Tearful Apology After TV Host Compares Colleague To A Gorilla
An American TV host has apologised to her colleague after saying he "kind of looked like a gorilla" on-air.
Jason Hackett and Alex Housden are co-anchors of a morning news program for KOCO 5 TV in Oklahoma.
The comment was made as the co-anchors finished a news segment with a close-up video of Fin, a gorilla from Oklahoma City Zoo, filmed by the animal's caretaker.
"As you can see, Fin was fascinated," said Housden, who is white.
"Definitely ready for his close up there," added Hackett, who is black.
"Kind of looks like you, actually," Housden laughed, before Hackett paused and replied: "It kind of does, actually, yeah".
The slur sparked outrage from viewers -- some calling the TV station, others commenting on social media it was "racially insensitive" and perpetuated stereotypes about black people.
The racist notion of comparing African Americans as being ape-like or subhuman started in early American history, and continues to shape harmful attitudes.
The following day, Housden tearfully apologised as the pair discussed the reverberations of the dialogue on-air.
"I'm here this morning because I want to apologise -- not only to my co-anchor, Jason, but to an entire community," Housden began.
"I said something yesterday that was inconsiderate, inappropriate ... and I hurt people."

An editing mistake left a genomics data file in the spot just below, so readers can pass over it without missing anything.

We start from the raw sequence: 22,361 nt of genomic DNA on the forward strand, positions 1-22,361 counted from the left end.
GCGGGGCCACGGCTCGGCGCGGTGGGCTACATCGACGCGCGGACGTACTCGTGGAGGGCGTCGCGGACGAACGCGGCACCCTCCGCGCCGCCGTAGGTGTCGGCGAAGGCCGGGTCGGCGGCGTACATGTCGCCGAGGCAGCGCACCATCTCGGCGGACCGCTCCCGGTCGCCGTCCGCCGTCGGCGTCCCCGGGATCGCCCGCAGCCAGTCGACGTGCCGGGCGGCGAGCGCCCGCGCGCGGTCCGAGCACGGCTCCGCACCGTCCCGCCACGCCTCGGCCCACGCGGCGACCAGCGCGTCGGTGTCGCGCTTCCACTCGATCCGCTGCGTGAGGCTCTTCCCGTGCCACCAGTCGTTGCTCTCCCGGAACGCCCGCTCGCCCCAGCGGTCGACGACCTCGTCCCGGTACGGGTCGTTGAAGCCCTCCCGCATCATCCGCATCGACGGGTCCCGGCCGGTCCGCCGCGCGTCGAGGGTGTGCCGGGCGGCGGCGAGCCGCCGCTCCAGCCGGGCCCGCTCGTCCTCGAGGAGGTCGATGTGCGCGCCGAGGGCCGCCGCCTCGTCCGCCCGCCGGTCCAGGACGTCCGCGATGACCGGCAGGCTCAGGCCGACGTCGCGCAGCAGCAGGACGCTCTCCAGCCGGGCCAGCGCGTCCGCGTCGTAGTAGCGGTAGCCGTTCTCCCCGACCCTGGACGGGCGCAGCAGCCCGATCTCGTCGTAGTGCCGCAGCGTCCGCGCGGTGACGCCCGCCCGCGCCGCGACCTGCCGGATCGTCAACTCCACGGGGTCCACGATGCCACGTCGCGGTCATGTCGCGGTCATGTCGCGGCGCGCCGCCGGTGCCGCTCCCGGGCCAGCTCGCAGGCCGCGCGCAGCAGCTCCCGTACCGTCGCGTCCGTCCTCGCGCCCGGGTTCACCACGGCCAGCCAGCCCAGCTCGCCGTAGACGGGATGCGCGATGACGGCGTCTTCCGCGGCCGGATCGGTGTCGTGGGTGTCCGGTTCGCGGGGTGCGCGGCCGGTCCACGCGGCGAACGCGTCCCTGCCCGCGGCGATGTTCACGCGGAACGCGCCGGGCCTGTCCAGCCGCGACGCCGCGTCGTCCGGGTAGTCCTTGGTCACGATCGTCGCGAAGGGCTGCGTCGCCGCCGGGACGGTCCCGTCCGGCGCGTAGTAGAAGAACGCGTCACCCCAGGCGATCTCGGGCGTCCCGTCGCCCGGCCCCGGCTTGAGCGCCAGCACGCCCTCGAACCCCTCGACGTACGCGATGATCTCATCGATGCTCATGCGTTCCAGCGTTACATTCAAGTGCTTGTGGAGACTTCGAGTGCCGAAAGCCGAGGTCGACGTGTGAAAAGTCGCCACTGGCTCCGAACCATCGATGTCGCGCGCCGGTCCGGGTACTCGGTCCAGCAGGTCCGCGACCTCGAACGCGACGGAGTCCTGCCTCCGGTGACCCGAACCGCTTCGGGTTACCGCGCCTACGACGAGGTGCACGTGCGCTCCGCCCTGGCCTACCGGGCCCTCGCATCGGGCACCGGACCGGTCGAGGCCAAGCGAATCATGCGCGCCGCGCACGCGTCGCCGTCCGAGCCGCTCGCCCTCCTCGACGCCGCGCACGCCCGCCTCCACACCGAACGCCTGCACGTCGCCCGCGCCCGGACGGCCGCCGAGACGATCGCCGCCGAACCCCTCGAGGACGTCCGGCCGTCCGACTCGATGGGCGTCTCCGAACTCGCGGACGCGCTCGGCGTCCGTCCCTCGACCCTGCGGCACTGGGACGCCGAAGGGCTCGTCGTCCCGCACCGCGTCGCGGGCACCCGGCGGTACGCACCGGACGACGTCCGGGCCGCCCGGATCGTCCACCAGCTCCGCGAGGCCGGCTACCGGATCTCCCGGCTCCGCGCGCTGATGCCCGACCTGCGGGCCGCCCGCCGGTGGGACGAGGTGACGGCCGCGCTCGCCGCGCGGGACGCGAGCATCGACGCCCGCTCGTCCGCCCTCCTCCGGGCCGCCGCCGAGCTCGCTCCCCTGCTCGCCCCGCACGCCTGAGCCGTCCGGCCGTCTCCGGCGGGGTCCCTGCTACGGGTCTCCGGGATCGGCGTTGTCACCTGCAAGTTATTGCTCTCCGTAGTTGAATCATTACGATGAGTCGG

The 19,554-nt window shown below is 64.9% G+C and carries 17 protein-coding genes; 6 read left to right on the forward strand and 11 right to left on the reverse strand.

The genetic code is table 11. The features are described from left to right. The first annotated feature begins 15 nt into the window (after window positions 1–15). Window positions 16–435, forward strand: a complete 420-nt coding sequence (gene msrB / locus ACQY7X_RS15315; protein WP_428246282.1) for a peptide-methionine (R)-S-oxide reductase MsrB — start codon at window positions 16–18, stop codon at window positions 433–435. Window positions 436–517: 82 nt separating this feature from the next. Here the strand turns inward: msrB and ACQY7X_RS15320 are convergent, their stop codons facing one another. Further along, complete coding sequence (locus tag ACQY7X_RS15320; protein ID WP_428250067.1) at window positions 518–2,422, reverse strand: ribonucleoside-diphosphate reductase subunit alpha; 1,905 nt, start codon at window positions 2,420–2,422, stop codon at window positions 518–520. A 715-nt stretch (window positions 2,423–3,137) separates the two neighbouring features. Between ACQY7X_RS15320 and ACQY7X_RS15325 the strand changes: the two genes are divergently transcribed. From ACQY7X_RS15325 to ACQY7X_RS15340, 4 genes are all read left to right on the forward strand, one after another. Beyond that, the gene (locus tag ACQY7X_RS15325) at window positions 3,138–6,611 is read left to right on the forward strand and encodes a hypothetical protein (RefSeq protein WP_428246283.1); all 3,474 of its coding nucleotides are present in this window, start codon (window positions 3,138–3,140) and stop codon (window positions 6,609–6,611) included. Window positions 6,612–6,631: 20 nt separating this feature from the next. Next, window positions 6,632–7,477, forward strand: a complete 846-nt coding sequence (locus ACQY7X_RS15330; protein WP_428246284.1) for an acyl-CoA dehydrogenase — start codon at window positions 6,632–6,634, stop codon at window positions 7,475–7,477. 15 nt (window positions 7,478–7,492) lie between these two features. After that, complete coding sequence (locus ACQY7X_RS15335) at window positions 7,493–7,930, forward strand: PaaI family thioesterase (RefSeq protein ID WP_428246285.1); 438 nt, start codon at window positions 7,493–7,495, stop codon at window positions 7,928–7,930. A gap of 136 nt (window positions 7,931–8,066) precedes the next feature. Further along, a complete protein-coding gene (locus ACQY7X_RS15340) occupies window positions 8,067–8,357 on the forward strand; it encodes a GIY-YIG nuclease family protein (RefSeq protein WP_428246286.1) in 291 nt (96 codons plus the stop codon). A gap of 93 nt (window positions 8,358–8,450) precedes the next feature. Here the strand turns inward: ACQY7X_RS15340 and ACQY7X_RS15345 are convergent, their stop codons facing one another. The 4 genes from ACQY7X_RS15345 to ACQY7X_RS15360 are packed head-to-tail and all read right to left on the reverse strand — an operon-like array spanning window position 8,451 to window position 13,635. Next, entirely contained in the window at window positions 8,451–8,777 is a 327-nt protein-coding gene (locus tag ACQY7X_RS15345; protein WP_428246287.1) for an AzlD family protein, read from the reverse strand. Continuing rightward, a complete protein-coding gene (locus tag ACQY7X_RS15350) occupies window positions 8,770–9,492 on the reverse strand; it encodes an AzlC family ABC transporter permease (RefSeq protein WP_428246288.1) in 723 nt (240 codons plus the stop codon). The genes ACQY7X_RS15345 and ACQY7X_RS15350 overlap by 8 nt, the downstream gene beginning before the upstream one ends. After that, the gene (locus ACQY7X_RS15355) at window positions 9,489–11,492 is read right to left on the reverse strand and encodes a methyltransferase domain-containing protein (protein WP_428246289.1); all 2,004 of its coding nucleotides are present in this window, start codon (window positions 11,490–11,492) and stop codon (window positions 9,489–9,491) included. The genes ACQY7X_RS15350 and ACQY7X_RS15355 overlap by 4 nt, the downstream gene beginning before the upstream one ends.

She said she considered Hackett one of her best friends, and "would never do anything on purpose to hurt [him]".
"I apologise for what I said. I know it was wrong and I'm so sorry."
Hackett accepted his colleague's apology, acknowledging the pair were friends who had "shared things" with one another.
"All that being said, and Alex will be first to admit, that what she said yesterday was wrong," he said.
It cut deep for me, and it cut deep for a lot of you in the community.
He said he wanted the dialogue to be a "teachable moment" -- that "words matter", particularly for broadcasters and those in the media.
"The demographics are changing, we are becoming a more diverse country, and there's no excuse," he said.
"We have to understand the stereotypes, we have to understand each other's backgrounds and the words that hurt, that cut deep.
"We have to find a way to replace those words with love, and with affirmation as well."
He concluded by asking KOCO 5 TV viewers to join them "on this journey".
Featured image: KOCO 5 TV